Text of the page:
What Is a Mutual Fund?
A mutual fund is a type of financial vehicle made up of a pool of money collected from many investors to invest in securities like stocks, bonds, money market instruments, and other assets. Mutual funds are operated by professional money managers, who allocate the fund’s assets and attempt to produce capital.
Mutual funds give small or individual investors access to professionally managed portfolios of equities, bonds, and other securities. Each shareholder, therefore, participates proportionally in the gains or losses of the fund. Mutual funds invest in a vast number of securities, and performance is usually tracked as the change in the total market cap of the fund—derived by the aggregating performance of the underlying investments.
Mutual Fund Taxation
Mutual funds are one of the most buzzing investment options among as they help you achieve your goals. Mutual funds are also tax-friendly. As you might know, investing in fixed deposits is a great disadvantage, particularly if you fall under the highest tax bracket, as the returns are added to your overall income and taxed at your slab rate.
Mutual funds offer investors with returns in two forms; dividends and capital gains. Dividends are profits shared by companies when they are thriving. When the companies are left with surplus cash, they may decide to share the same with investors in the form of dividends. Investors receive dividends proportional to the number of units held by them.
A capital gain is the profit realized by investors if the selling price of the security held by them is greater than the purchase price. In simple terms, capital gains are realized due to the appreciation in the price of the fund units in mutual funds. Both dividends and capital gains are taxable in the hands of investors.
The largest category is that of equity or stock funds. As the name implies, this sort of fund invests principally in stocks. Within this group are various subcategories. Some equity funds are named for the size of the companies they invest in: small-, mid-, or large-cap. Others are named by their investment approach: aggressive growth, income-oriented, value, and others. Equity funds are also categorized by whether they invest in domestic (U.S.) stocks or foreign equities. There are so many different types of equity funds because there are many different types of equities.
A mutual fund may blend its strategy between investment style and company size. For example, a large-cap value fund would look to large-cap companies that are in strong financial shape but have recently seen their share prices fall and would be placed in the upper left quadrant of the style box (large and value). The opposite of this would be a fund that invests in startup technology companies with excellent growth prospects: small-cap growth. Such a mutual fund would reside in the bottom right quadrant (small and growth).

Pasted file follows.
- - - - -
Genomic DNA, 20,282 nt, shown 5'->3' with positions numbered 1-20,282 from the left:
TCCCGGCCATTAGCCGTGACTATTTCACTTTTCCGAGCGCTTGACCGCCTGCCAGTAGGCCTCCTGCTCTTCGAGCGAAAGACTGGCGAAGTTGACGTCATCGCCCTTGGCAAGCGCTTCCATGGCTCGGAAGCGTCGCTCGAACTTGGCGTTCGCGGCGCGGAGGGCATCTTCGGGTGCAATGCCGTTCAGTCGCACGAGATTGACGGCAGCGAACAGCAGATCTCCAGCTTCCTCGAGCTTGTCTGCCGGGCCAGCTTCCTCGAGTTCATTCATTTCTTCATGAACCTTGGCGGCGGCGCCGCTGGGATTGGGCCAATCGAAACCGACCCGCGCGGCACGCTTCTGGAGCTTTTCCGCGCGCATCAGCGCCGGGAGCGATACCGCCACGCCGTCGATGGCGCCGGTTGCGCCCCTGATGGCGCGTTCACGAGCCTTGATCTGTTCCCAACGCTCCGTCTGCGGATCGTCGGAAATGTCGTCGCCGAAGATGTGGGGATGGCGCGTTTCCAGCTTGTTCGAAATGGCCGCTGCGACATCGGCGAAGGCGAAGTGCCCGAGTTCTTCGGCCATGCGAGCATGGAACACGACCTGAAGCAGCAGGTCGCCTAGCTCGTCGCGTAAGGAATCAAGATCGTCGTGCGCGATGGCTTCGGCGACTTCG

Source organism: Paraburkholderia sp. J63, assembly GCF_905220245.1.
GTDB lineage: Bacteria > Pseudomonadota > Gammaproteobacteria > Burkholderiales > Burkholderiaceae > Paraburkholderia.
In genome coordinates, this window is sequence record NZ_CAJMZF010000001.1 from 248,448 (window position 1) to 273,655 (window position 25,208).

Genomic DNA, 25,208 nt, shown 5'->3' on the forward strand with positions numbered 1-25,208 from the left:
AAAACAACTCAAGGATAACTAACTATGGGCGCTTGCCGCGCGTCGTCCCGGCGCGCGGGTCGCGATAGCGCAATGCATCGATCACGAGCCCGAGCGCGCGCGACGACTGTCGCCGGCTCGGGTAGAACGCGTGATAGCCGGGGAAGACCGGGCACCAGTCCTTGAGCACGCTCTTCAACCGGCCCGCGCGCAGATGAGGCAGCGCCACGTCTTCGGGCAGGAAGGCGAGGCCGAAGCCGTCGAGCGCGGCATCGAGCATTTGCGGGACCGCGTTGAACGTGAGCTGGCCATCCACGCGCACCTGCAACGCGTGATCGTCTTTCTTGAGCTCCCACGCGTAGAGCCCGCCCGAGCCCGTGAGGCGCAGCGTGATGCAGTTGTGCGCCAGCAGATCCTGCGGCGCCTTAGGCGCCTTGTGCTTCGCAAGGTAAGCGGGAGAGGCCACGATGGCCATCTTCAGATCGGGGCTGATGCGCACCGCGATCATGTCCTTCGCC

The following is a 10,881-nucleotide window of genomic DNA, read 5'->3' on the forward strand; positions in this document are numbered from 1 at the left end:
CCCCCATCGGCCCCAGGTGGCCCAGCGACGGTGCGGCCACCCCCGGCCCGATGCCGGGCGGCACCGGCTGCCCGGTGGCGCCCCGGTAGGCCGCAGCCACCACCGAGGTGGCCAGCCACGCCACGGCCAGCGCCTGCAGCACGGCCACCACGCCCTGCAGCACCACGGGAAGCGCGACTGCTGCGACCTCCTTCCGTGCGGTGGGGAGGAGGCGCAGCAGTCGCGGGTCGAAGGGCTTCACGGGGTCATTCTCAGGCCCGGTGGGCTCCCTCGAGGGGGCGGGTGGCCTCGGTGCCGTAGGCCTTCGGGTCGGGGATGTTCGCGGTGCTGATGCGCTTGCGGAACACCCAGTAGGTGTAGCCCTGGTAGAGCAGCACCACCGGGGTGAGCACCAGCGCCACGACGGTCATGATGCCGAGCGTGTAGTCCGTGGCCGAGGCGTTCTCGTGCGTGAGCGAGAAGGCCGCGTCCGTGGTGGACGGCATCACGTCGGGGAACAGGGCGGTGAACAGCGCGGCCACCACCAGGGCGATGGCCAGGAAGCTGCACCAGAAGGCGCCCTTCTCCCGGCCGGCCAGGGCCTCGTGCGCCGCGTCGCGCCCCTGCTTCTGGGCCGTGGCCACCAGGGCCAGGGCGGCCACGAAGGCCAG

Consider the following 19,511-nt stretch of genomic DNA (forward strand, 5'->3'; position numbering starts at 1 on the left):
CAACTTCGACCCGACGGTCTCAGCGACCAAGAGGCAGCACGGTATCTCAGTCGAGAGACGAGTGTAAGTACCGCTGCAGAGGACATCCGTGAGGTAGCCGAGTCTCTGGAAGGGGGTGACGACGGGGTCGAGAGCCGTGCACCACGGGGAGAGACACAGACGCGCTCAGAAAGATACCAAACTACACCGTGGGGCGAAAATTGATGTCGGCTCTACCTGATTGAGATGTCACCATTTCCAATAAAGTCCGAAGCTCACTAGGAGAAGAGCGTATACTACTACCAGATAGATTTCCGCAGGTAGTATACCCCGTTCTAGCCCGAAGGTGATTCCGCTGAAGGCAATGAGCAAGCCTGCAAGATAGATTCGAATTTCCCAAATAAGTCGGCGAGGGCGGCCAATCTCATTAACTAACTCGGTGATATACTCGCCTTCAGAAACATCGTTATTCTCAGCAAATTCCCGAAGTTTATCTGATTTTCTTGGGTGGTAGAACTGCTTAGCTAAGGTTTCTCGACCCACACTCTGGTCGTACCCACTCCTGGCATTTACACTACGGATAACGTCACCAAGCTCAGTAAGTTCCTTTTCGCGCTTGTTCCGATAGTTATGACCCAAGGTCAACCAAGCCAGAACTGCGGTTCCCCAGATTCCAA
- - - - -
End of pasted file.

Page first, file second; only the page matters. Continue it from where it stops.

Advantages of Mutual Funds
There are a variety of reasons that mutual funds have been the retail investor’s vehicle of choice for decades. The overwhelming majority of money in employer-sponsored retirement plans goes into mutual funds. Multiple mergers have equated to mutual funds over time.
Diversification, or the mixing of investments and assets within a portfolio to reduce risk, is one of the advantages of investing in mutual funds. Experts advocate diversification as a way of enhancing a portfolio’s returns while reducing its risk. Buying individual company stocks and offsetting them with industrial sector stocks, for example, offers some diversification. However, a truly diversified portfolio has securities with different capitalizations and industries and bonds with varying maturities and issuers.
Trading on the major stock exchanges, mutual funds can be bought and sold with relative ease, making them highly liquid investments. Also, when it comes to certain types of assets, like foreign equities or exotic commodities, mutual funds are often the most feasible way—in fact, sometimes the only way—for individual investors to participate.
Economies of Scale
Mutual funds also provide economies of scale. Buying one spares the investor of the numerous commission charges needed to create a diversified portfolio. Buying only one security at a time leads to large transaction fees, which will eat up a good chunk of the investment. Also, the $100 to $200 an individual investor might be able to afford is usually not enough to buy a round lot of the stock, but it will purchase many mutual fund shares. The smaller denominations of mutual funds allow investors to take advantage of dollar-cost averaging.
Mutual funds are a popular investment avenue among investors, as they are easy to invest in and give higher returns as compared to other traditional asset classes such as FDs or saving bank deposits. At the same time, portfolio diversification techniques as well as availability of the options of SIP, STP and SWP make them a viable investment instrument. Further, you are not required to proactively monitor your stocks, as your fund manager does the task for you. As a result, mutual funds have become a much sought after investment avenue today with record investments in the recent months. If you have still not invested in mutual funds, make your investments soon.